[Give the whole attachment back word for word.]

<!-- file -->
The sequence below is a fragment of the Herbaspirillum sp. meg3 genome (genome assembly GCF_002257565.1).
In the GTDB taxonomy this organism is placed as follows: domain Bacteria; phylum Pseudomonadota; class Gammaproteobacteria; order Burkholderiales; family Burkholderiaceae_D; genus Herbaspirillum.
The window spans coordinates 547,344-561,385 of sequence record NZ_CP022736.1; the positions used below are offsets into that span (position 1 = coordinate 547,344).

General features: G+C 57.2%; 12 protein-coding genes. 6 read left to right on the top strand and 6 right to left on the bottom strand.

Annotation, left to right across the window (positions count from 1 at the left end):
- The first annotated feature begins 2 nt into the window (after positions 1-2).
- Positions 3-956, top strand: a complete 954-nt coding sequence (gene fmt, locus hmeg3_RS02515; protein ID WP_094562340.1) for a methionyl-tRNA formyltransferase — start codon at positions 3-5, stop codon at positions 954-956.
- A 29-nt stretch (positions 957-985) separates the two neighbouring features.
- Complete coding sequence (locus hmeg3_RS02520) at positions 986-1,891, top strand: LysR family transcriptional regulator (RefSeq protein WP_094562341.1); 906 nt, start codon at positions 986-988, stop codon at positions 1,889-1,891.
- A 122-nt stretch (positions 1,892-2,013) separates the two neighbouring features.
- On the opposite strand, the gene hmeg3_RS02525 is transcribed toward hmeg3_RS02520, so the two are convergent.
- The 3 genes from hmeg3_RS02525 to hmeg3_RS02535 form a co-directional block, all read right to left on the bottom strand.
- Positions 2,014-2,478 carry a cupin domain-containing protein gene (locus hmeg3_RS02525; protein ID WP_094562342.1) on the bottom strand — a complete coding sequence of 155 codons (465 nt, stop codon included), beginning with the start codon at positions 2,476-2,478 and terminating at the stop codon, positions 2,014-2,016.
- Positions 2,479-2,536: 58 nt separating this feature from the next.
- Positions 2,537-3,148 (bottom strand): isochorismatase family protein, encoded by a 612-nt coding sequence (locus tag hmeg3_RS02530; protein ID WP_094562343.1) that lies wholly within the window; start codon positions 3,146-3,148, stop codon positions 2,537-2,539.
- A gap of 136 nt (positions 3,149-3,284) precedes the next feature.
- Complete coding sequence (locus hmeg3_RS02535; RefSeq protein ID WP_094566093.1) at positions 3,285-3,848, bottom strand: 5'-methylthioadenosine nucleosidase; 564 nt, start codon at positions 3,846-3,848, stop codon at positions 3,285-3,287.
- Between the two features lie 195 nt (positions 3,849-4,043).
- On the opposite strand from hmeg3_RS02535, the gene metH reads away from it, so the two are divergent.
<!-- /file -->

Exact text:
The sequence below is a fragment of the Herbaspirillum sp. meg3 genome (genome assembly GCF_002257565.1).
In the GTDB taxonomy this organism is placed as follows: domain Bacteria; phylum Pseudomonadota; class Gammaproteobacteria; order Burkholderiales; family Burkholderiaceae_D; genus Herbaspirillum.
The window spans coordinates 547,344-561,385 of sequence record NZ_CP022736.1; the positions used below are offsets into that span (position 1 = coordinate 547,344).

General features: G+C 57.2%; 12 protein-coding genes. 6 read left to right on the top strand and 6 right to left on the bottom strand.

Annotation, left to right across the window (positions count from 1 at the left end):
- The first annotated feature begins 2 nt into the window (after positions 1-2).
- Positions 3-956, top strand: a complete 954-nt coding sequence (gene fmt, locus hmeg3_RS02515; protein ID WP_094562340.1) for a methionyl-tRNA formyltransferase — start codon at positions 3-5, stop codon at positions 954-956.
- A 29-nt stretch (positions 957-985) separates the two neighbouring features.
- Complete coding sequence (locus hmeg3_RS02520) at positions 986-1,891, top strand: LysR family transcriptional regulator (RefSeq protein WP_094562341.1); 906 nt, start codon at positions 986-988, stop codon at positions 1,889-1,891.
- A 122-nt stretch (positions 1,892-2,013) separates the two neighbouring features.
- On the opposite strand, the gene hmeg3_RS02525 is transcribed toward hmeg3_RS02520, so the two are convergent.
- The 3 genes from hmeg3_RS02525 to hmeg3_RS02535 form a co-directional block, all read right to left on the bottom strand.
- Positions 2,014-2,478 carry a cupin domain-containing protein gene (locus hmeg3_RS02525; protein ID WP_094562342.1) on the bottom strand — a complete coding sequence of 155 codons (465 nt, stop codon included), beginning with the start codon at positions 2,476-2,478 and terminating at the stop codon, positions 2,014-2,016.
- Positions 2,479-2,536: 58 nt separating this feature from the next.
- Positions 2,537-3,148 (bottom strand): isochorismatase family protein, encoded by a 612-nt coding sequence (locus tag hmeg3_RS02530; protein ID WP_094562343.1) that lies wholly within the window; start codon positions 3,146-3,148, stop codon positions 2,537-2,539.
- A gap of 136 nt (positions 3,149-3,284) precedes the next feature.
- Complete coding sequence (locus hmeg3_RS02535; RefSeq protein ID WP_094566093.1) at positions 3,285-3,848, bottom strand: 5'-methylthioadenosine nucleosidase; 564 nt, start codon at positions 3,846-3,848, stop codon at positions 3,285-3,287.
- Between the two features lie 195 nt (positions 3,849-4,043).
- On the opposite strand from hmeg3_RS02535, the gene metH reads away from it, so the two are divergent.